of achieving practically useful systems in a single step. Inevitably, the development of such
techniques will be an incremental process; problems will have to be resolved one at a time; much
will depend on communications and symbiosis between different disciplines and approaches. To
7.7. ETHICAL CONSIDERATIONS
77
achieve the strategic goals of the project, future research will have to develop a broad range of
innovative techniques, each of which represents a significant scientific challenge in its own right.
These might include, among others:
1. Models incorporating mechanisms for macro-evolutionary change e.g.: modifications of
regulatory mechanisms with macroscopic phenotypic consequences, symbiotic relationships and horizontal gene transfer; gene, chromosome and genome duplication.
2. Techniques for the automatic design of highly evolvable structures and behaviors with the
ability to rapidly adapt (via micro-evolutionary processes) to the requirements of a broad
range of different environments
3. Open-ended models in which large-scale adaptive change emerges as a sequence of adaptations to a changing environment
4. Techniques for modelling ”multi-level selection”, allowing competing ’Darwinian individuals’ (e.g. genes, organisms) to cooperate in higher level systems (e.g. organisms, demes)
5. Models which combine evolution and development, in which ”artificial genomes” include
both regulatory and structural elements, coding a (flexible) development process rather
than directly representing the phenotype
6. Models of evolutionary and developmental change in which the ’search space’ is constrained by ”grammatical rules” (as in current genetic programming)
7. Techniques for exploiting the intrinsic chemistry and physics of artefacts produced via
Artificial Evolution
However, these techniques on their own are not enough. A key practical goal be to maintain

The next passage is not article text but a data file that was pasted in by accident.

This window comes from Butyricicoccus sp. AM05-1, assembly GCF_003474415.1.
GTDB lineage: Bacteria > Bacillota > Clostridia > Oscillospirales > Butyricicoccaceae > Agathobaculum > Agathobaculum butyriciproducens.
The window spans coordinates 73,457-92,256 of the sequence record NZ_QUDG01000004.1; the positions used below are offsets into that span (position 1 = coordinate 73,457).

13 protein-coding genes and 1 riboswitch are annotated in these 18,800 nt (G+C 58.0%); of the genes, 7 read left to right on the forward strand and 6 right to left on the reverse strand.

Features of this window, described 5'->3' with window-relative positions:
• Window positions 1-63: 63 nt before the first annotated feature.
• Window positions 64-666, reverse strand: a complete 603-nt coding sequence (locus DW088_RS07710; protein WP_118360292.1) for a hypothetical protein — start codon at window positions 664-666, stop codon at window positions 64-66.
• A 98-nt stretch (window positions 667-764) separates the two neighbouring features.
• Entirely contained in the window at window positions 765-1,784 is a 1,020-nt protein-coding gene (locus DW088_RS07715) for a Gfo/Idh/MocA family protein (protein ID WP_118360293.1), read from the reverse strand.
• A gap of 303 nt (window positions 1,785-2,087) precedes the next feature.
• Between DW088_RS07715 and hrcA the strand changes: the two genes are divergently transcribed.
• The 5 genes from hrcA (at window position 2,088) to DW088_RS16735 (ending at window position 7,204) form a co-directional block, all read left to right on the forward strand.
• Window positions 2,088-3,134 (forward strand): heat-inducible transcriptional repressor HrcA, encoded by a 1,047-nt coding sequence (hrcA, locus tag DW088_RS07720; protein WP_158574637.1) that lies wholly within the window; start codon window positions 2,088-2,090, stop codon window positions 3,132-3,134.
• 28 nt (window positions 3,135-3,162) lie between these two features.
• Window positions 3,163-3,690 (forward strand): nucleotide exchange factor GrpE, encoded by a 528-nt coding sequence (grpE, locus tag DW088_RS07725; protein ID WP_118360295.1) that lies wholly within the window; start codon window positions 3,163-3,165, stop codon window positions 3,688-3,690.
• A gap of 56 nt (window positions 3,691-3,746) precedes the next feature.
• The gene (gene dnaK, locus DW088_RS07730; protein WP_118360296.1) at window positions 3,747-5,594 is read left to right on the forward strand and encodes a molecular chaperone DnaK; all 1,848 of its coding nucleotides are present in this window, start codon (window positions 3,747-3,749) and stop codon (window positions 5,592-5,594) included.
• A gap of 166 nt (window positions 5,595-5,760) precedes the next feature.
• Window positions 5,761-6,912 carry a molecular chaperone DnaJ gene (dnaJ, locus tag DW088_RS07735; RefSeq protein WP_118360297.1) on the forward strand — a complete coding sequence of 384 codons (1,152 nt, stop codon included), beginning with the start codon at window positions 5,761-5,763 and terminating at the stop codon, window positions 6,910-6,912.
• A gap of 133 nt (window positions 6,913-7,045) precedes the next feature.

communications between teams working in different areas and employing different approaches.
To achieve this it is essential that the project identifies benchmark problems: problems which
are sufficiently complex to be insoluble with current techniques yet which are sufficiently simple
to give developers real hope of success.
7.7
Ethical considerations
The attempt to design design processes, with the capability to produce Artificial Cognitive Systems with levels of complexity (and performance) comparable to natural systems, is - like most
of the challenges in the Roadmap - very close to an attempt to artificially create life: Inevitably,
it contributes to the ”disenchantment of the world” (weber1919, 1919), to what Bill McKibben
has called ”The End of Nature” (McKibben, 1990) - the illusion of a human-generated, humanmanaged world, in which civilization creates itself, independently of nature. As such there can
be little doubt that it is ethically ambiguous, even dangerous.
There is, however, another side to the challenge. For a theory of the evolution of biological
complexity implies not only the ability to perform tasks which we are currently incapable of
78
CHAPTER 7. AUTOMATED DESIGN OF ARTIFICIAL COGNITIVE SYSTEMS
performing, but also new knowledge of the intrinsic limitations of human design; the theoretical characterization of problems which are by their very nature intractable. Such knowledge is
perhaps not without ethical value.
Chapter 8
The Constructed Brain
8.1
Summary
During the last decade the amount of experimental data coming from the brain sciences has
exploded. This is a result of the rapid development of new experimental techniques and an
enormous investment in equipment. At the same time there is the feeling that our understanding
of the fundamental principles on which the brain operates has not progressed at the same rate.
We still do not understand the principles of cognition at a level which is so basic that we can
apply them to artefacts. There are several reasons for this. The brain is obviously a huge and
complicated structure and it will take time to understand the way it is working, even if we have
all pieces of the puzzle together. But even so, we are not using the data that are available to